ON THIS DAY THE BBC BANS THE SEX PISTOLS 1977
Thirty years after its release, John Lydon—better known as Johnny Rotten—offered this assessment of the song that made the Sex Pistols the most reviled and revered figures in England in the spring of 1977: “There are not many songs written over baked beans at the breakfast table that went on to divide a nation and force a change in popular culture.”
Timed with typical Sex Pistols flair to coincide with Queen Elizabeth II’s Silver Jubilee, the release of “God Save The Queen” was greeted by precisely the torrent of negative press that Sex Pistols manager Malcolm McLaren had hoped.
On May 31, 1977, the song earned a total ban on radio airplay from the BBC—a kiss of death for a normal pop single, but a powerful endorsement for an anti-establishment rant like “God Save The Queen.”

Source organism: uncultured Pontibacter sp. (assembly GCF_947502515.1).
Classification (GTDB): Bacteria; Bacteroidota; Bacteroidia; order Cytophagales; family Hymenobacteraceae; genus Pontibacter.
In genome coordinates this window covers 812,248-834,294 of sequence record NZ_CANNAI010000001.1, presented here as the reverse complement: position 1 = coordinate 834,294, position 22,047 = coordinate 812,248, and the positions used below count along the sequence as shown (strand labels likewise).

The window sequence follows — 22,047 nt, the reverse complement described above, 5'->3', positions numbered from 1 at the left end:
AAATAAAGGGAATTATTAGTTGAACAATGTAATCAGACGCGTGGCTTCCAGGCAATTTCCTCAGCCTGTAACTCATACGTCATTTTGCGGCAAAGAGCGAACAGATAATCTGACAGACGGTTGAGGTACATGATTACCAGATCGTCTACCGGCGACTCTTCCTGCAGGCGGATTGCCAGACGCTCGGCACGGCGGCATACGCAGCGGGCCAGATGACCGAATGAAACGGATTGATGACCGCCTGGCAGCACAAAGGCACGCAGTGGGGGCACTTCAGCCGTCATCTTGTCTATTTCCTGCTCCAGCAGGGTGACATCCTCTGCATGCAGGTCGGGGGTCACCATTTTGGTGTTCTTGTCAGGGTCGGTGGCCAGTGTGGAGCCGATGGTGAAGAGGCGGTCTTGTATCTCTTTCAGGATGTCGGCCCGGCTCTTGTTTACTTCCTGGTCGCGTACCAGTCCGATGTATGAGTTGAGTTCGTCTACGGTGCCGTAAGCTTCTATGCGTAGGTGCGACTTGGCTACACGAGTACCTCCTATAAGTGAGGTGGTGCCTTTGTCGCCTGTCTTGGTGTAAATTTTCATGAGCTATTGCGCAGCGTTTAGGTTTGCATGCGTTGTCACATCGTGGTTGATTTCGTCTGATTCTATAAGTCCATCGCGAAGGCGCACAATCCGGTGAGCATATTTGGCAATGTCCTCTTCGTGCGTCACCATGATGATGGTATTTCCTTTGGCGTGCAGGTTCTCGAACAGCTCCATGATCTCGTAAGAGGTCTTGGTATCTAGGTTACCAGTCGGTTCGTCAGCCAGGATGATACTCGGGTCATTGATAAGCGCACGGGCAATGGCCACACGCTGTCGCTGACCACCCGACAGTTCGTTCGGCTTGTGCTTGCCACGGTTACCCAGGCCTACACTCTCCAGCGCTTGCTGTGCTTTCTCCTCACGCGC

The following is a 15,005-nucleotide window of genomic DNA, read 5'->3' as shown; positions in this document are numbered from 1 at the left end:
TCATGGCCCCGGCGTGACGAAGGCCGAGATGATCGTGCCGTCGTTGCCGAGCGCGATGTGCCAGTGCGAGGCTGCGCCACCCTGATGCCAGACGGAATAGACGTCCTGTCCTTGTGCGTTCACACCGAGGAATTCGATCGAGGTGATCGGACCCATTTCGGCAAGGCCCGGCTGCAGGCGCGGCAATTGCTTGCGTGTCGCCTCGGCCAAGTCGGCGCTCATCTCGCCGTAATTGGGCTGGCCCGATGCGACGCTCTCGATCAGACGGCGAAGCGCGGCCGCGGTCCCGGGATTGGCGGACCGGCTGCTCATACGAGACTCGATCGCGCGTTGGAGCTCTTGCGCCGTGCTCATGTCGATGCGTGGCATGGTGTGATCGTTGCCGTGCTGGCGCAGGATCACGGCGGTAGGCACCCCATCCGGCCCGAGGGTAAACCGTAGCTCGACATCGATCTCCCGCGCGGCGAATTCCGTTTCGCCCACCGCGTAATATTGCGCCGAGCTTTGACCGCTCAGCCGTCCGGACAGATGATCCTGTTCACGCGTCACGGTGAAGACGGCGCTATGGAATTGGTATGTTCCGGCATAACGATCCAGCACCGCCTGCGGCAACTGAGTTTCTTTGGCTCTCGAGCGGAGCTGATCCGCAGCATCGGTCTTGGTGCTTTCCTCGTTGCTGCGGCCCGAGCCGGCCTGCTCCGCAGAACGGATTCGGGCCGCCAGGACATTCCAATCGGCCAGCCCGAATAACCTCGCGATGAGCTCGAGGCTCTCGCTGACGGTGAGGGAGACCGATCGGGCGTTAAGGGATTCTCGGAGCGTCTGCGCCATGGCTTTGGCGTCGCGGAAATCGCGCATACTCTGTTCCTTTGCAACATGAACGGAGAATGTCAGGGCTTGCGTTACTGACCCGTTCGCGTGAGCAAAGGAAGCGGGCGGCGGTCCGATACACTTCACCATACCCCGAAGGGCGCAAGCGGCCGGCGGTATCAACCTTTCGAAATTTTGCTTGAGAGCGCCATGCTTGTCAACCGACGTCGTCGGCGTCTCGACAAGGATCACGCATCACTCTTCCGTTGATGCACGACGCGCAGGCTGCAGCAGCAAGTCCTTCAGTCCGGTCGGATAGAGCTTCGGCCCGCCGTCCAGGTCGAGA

While some in the tabloid press accused the Sex Pistols of treason and called for their public hanging, the BBC was more moderate in its condemnation. In response to lyrics like “God Save The Queen/She ain’t no human being,” the BBC labeled the record an example of “gross bad taste”—a difficult charge to argue, and one the Sex Pistols wouldn’t have wanted to dispute.
Even with the radio ban in place, however, and with major retailers like Woolworth refusing to sell the controversial single, “God Save The Queen” flew off the shelves of the stores that did carry it, selling up to 150,000 copies a day in late May and early June.
With sales figures like that, it seems implausible that “God Save The Queen” really stalled at #2 on the official UK pop charts, yet that is where it appeared, as a blank entry below “I Don’t Want to Talk About It” by Rod Stewart, the ultimate anti-punk.
Like every other effort to suppress the song, refusing even to print its name in the official pop charts played right into the Sex Pistols’ hands64